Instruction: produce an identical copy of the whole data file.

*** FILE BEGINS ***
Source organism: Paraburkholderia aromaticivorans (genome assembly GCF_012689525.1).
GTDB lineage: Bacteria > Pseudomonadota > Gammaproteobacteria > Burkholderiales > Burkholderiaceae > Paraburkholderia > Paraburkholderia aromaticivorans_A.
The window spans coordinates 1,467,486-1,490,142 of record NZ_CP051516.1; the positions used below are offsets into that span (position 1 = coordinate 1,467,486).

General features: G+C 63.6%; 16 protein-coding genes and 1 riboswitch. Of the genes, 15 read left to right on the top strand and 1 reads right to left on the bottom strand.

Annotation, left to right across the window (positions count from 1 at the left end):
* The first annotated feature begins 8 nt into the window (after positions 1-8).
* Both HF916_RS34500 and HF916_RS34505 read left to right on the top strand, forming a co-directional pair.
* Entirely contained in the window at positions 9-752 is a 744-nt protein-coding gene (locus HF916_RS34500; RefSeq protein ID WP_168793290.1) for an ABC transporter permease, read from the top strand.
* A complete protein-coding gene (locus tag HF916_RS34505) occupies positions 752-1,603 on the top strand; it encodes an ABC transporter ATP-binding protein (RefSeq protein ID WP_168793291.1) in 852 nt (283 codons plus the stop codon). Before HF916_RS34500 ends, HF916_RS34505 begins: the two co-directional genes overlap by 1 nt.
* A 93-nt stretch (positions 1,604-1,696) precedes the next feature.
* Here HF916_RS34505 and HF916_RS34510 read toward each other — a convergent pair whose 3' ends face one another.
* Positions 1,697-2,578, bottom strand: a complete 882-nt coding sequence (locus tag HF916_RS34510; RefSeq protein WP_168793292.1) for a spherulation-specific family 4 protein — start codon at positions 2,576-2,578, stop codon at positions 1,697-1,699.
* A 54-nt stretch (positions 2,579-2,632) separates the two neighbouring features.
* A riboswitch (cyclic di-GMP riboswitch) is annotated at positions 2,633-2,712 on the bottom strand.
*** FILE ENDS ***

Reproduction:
Source organism: Paraburkholderia aromaticivorans (genome assembly GCF_012689525.1).
GTDB lineage: Bacteria > Pseudomonadota > Gammaproteobacteria > Burkholderiales > Burkholderiaceae > Paraburkholderia > Paraburkholderia aromaticivorans_A.
The window spans coordinates 1,467,486-1,490,142 of record NZ_CP051516.1; the positions used below are offsets into that span (position 1 = coordinate 1,467,486).

General features: G+C 63.6%; 16 protein-coding genes and 1 riboswitch. Of the genes, 15 read left to right on the top strand and 1 reads right to left on the bottom strand.

Annotation, left to right across the window (positions count from 1 at the left end):
* The first annotated feature begins 8 nt into the window (after positions 1-8).
* Both HF916_RS34500 and HF916_RS34505 read left to right on the top strand, forming a co-directional pair.
* Entirely contained in the window at positions 9-752 is a 744-nt protein-coding gene (locus HF916_RS34500; RefSeq protein ID WP_168793290.1) for an ABC transporter permease, read from the top strand.
* A complete protein-coding gene (locus tag HF916_RS34505) occupies positions 752-1,603 on the top strand; it encodes an ABC transporter ATP-binding protein (RefSeq protein ID WP_168793291.1) in 852 nt (283 codons plus the stop codon). Before HF916_RS34500 ends, HF916_RS34505 begins: the two co-directional genes overlap by 1 nt.
* A 93-nt stretch (positions 1,604-1,696) precedes the next feature.
* Here HF916_RS34505 and HF916_RS34510 read toward each other — a convergent pair whose 3' ends face one another.
* Positions 1,697-2,578, bottom strand: a complete 882-nt coding sequence (locus tag HF916_RS34510; RefSeq protein WP_168793292.1) for a spherulation-specific family 4 protein — start codon at positions 2,576-2,578, stop codon at positions 1,697-1,699.
* A 54-nt stretch (positions 2,579-2,632) separates the two neighbouring features.
* A riboswitch (cyclic di-GMP riboswitch) is annotated at positions 2,633-2,712 on the bottom strand.